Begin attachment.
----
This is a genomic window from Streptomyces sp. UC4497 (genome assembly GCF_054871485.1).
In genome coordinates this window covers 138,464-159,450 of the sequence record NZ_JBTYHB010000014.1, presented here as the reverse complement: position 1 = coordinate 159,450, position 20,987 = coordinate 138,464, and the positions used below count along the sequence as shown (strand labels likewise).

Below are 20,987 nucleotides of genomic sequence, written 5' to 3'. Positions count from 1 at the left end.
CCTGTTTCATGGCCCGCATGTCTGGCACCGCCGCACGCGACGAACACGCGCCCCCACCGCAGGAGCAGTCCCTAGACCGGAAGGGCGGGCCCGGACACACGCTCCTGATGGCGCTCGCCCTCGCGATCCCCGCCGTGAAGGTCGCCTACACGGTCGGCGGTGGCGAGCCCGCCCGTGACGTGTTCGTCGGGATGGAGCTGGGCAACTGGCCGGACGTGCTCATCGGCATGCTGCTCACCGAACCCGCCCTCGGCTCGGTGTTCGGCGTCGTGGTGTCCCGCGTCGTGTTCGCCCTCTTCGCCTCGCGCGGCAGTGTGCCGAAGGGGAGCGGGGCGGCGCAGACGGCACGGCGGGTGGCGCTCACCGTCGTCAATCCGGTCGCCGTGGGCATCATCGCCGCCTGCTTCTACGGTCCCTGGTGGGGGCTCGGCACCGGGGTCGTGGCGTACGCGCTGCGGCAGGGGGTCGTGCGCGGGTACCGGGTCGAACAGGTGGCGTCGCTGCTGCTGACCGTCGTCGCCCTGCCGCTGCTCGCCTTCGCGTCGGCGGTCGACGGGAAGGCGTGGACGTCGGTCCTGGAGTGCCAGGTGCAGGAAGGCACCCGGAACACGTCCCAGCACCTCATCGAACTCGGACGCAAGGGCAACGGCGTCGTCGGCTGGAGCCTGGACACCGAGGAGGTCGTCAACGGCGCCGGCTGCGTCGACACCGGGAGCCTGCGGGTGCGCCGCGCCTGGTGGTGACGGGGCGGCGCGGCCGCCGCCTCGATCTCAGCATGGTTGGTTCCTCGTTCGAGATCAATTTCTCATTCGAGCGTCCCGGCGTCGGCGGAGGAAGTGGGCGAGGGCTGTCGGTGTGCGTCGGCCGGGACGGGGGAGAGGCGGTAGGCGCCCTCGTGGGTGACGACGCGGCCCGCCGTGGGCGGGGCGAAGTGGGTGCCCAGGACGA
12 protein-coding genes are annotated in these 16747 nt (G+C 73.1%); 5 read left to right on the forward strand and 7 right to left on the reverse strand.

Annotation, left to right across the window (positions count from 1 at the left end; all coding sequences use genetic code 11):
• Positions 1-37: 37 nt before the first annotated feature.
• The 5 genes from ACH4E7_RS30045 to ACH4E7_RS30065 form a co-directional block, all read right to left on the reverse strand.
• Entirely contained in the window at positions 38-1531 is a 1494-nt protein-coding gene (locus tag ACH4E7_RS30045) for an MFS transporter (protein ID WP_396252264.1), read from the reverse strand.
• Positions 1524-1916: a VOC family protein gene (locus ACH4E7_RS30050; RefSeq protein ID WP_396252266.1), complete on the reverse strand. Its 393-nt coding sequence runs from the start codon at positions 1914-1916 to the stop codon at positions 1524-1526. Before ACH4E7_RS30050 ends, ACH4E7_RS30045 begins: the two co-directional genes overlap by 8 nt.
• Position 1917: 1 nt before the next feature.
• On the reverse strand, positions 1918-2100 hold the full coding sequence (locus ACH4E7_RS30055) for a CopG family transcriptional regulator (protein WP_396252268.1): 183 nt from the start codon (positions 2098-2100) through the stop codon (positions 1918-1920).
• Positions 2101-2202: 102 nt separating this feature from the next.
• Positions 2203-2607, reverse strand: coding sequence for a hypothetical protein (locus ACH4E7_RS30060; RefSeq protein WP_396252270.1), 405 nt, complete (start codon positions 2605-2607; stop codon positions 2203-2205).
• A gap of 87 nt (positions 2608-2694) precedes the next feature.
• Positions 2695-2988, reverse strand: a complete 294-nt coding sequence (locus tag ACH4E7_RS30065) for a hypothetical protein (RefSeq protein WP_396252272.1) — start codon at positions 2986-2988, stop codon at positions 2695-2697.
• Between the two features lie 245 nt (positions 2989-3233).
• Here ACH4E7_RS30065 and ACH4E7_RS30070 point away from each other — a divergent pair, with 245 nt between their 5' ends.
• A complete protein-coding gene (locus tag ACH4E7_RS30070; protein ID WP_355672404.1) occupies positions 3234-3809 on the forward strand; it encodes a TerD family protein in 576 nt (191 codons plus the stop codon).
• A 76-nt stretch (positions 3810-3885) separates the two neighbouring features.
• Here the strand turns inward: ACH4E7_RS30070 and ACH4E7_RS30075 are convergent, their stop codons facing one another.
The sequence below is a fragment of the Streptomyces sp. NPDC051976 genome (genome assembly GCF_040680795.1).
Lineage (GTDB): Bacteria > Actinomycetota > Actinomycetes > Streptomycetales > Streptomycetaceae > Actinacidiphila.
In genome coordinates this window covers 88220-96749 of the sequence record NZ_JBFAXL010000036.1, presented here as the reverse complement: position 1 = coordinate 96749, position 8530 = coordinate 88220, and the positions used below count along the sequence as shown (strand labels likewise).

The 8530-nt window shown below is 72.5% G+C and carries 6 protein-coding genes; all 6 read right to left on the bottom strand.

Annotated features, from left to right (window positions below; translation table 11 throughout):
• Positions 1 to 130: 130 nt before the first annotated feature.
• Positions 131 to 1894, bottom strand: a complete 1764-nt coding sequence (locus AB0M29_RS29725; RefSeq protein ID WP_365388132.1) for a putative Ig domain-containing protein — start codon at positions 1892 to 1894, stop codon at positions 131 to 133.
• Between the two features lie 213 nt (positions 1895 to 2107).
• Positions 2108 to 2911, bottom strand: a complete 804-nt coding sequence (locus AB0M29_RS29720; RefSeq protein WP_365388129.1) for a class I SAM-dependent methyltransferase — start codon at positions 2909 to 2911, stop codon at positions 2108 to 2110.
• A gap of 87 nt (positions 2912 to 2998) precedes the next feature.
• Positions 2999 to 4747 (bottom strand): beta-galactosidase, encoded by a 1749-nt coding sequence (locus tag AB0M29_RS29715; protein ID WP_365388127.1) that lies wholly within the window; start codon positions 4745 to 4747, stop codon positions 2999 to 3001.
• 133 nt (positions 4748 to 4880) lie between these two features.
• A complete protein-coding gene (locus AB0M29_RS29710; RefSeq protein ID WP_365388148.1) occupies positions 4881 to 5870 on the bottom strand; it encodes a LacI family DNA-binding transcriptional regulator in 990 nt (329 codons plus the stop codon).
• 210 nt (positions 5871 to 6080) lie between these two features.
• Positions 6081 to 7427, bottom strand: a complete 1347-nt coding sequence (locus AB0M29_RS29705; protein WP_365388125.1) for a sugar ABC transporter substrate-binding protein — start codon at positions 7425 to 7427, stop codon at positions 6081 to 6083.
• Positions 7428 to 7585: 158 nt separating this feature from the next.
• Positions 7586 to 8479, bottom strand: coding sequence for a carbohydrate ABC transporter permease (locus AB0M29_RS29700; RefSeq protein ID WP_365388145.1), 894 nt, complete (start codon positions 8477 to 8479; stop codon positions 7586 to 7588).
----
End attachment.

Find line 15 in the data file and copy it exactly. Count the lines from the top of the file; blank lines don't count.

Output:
• A gap of 87 nt (positions 2608-2694) precedes the next feature.